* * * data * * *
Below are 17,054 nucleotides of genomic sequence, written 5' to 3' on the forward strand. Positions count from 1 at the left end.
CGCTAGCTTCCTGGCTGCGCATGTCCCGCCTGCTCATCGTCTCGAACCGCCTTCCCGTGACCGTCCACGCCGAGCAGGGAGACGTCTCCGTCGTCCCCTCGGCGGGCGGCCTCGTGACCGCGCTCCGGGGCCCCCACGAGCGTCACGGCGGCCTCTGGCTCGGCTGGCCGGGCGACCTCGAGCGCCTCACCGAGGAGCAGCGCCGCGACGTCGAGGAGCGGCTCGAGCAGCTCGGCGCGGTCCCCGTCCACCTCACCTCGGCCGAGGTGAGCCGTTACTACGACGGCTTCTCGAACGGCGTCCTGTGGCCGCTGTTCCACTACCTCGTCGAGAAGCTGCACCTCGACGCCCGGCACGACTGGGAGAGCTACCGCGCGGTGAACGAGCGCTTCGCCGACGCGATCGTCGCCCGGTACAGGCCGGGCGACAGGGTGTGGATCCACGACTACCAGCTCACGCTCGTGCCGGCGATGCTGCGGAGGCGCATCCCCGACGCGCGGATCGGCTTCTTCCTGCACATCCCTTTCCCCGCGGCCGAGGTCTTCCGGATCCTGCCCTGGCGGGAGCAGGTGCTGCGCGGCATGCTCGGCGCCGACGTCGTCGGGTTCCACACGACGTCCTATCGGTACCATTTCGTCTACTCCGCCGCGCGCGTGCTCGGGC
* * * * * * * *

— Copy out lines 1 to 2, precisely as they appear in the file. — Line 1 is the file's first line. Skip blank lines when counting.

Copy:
Below are 17,054 nucleotides of genomic sequence, written 5' to 3' on the forward strand. Positions count from 1 at the left end.
CGCTAGCTTCCTGGCTGCGCATGTCCCGCCTGCTCATCGTCTCGAACCGCCTTCCCGTGACCGTCCACGCCGAGCAGGGAGACGTCTCCGTCGTCCCCTCGGCGGGCGGCCTCGTGACCGCGCTCCGGGGCCCCCACGAGCGTCACGGCGGCCTCTGGCTCGGCTGGCCGGGCGACCTCGAGCGCCTCACCGAGGAGCAGCGCCGCGACGTCGAGGAGCGGCTCGAGCAGCTCGGCGCGGTCCCCGTCCACCTCACCTCGGCCGAGGTGAGCCGTTACTACGACGGCTTCTCGAACGGCGTCCTGTGGCCGCTGTTCCACTACCTCGTCGAGAAGCTGCACCTCGACGCCCGGCACGACTGGGAGAGCTACCGCGCGGTGAACGAGCGCTTCGCCGACGCGATCGTCGCCCGGTACAGGCCGGGCGACAGGGTGTGGATCCACGACTACCAGCTCACGCTCGTGCCGGCGATGCTGCGGAGGCGCATCCCCGACGCGCGGATCGGCTTCTTCCTGCACATCCCTTTCCCCGCGGCCGAGGTCTTCCGGATCCTGCCCTGGCGGGAGCAGGTGCTGCGCGGCATGCTCGGCGCCGACGTCGTCGGGTTCCACACGACGTCCTATCGGTACCATTTCGTCTACTCCGCCGCGCGCGTGCTCGGGC